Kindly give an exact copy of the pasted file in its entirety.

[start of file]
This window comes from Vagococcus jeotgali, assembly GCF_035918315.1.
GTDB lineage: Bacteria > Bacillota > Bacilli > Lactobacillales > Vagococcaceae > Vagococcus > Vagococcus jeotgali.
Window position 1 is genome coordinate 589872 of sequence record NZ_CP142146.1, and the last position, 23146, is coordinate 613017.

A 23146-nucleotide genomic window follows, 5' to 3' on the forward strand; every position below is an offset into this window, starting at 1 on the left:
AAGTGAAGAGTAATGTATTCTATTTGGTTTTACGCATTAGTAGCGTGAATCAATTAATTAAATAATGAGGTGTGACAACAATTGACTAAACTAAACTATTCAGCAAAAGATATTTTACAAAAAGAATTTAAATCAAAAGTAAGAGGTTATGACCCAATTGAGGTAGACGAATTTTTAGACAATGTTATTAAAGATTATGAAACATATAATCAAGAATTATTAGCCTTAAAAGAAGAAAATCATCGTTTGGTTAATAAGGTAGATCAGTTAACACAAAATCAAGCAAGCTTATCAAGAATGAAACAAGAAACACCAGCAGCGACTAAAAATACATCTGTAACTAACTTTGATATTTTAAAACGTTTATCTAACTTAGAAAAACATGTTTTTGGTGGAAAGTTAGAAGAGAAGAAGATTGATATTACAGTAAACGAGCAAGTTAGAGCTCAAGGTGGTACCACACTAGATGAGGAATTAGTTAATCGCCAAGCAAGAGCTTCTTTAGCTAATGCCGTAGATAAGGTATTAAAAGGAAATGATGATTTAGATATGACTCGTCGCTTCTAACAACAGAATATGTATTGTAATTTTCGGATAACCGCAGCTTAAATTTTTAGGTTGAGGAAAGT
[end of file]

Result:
This window comes from Vagococcus jeotgali, assembly GCF_035918315.1.
GTDB lineage: Bacteria > Bacillota > Bacilli > Lactobacillales > Vagococcaceae > Vagococcus > Vagococcus jeotgali.
Window position 1 is genome coordinate 589872 of sequence record NZ_CP142146.1, and the last position, 23146, is coordinate 613017.

A 23146-nucleotide genomic window follows, 5' to 3' on the forward strand; every position below is an offset into this window, starting at 1 on the left:
AAGTGAAGAGTAATGTATTCTATTTGGTTTTACGCATTAGTAGCGTGAATCAATTAATTAAATAATGAGGTGTGACAACAATTGACTAAACTAAACTATTCAGCAAAAGATATTTTACAAAAAGAATTTAAATCAAAAGTAAGAGGTTATGACCCAATTGAGGTAGACGAATTTTTAGACAATGTTATTAAAGATTATGAAACATATAATCAAGAATTATTAGCCTTAAAAGAAGAAAATCATCGTTTGGTTAATAAGGTAGATCAGTTAACACAAAATCAAGCAAGCTTATCAAGAATGAAACAAGAAACACCAGCAGCGACTAAAAATACATCTGTAACTAACTTTGATATTTTAAAACGTTTATCTAACTTAGAAAAACATGTTTTTGGTGGAAAGTTAGAAGAGAAGAAGATTGATATTACAGTAAACGAGCAAGTTAGAGCTCAAGGTGGTACCACACTAGATGAGGAATTAGTTAATCGCCAAGCAAGAGCTTCTTTAGCTAATGCCGTAGATAAGGTATTAAAAGGAAATGATGATTTAGATATGACTCGTCGCTTCTAACAACAGAATATGTATTGTAATTTTCGGATAACCGCAGCTTAAATTTTTAGGTTGAGGAAAGT